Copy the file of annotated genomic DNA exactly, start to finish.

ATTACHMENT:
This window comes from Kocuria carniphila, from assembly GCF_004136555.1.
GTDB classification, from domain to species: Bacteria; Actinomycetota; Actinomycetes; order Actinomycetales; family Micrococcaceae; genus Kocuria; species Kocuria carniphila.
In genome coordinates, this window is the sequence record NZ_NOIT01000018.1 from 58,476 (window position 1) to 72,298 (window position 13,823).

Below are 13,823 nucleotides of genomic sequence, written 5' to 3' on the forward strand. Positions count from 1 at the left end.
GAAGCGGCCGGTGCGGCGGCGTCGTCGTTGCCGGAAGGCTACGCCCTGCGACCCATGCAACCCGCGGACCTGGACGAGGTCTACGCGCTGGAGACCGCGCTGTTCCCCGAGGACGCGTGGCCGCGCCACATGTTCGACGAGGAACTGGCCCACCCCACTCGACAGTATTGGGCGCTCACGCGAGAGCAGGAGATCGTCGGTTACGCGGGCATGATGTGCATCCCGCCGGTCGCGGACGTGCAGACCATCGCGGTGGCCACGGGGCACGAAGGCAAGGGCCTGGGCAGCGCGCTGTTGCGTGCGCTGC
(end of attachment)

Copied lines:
This window comes from Kocuria carniphila, from assembly GCF_004136555.1.
GTDB classification, from domain to species: Bacteria; Actinomycetota; Actinomycetes; order Actinomycetales; family Micrococcaceae; genus Kocuria; species Kocuria carniphila.
In genome coordinates, this window is the sequence record NZ_NOIT01000018.1 from 58,476 (window position 1) to 72,298 (window position 13,823).

Below are 13,823 nucleotides of genomic sequence, written 5' to 3' on the forward strand. Positions count from 1 at the left end.
GAAGCGGCCGGTGCGGCGGCGTCGTCGTTGCCGGAAGGCTACGCCCTGCGACCCATGCAACCCGCGGACCTGGACGAGGTCTACGCGCTGGAGACCGCGCTGTTCCCCGAGGACGCGTGGCCGCGCCACATGTTCGACGAGGAACTGGCCCACCCCACTCGACAGTATTGGGCGCTCACGCGAGAGCAGGAGATCGTCGGTTACGCGGGCATGATGTGCATCCCGCCGGTCGCGGACGTGCAGACCATCGCGGTGGCCACGGGGCACGAAGGCAAGGGCCTGGGCAGCGCGCTGTTGCGTGCGCTGC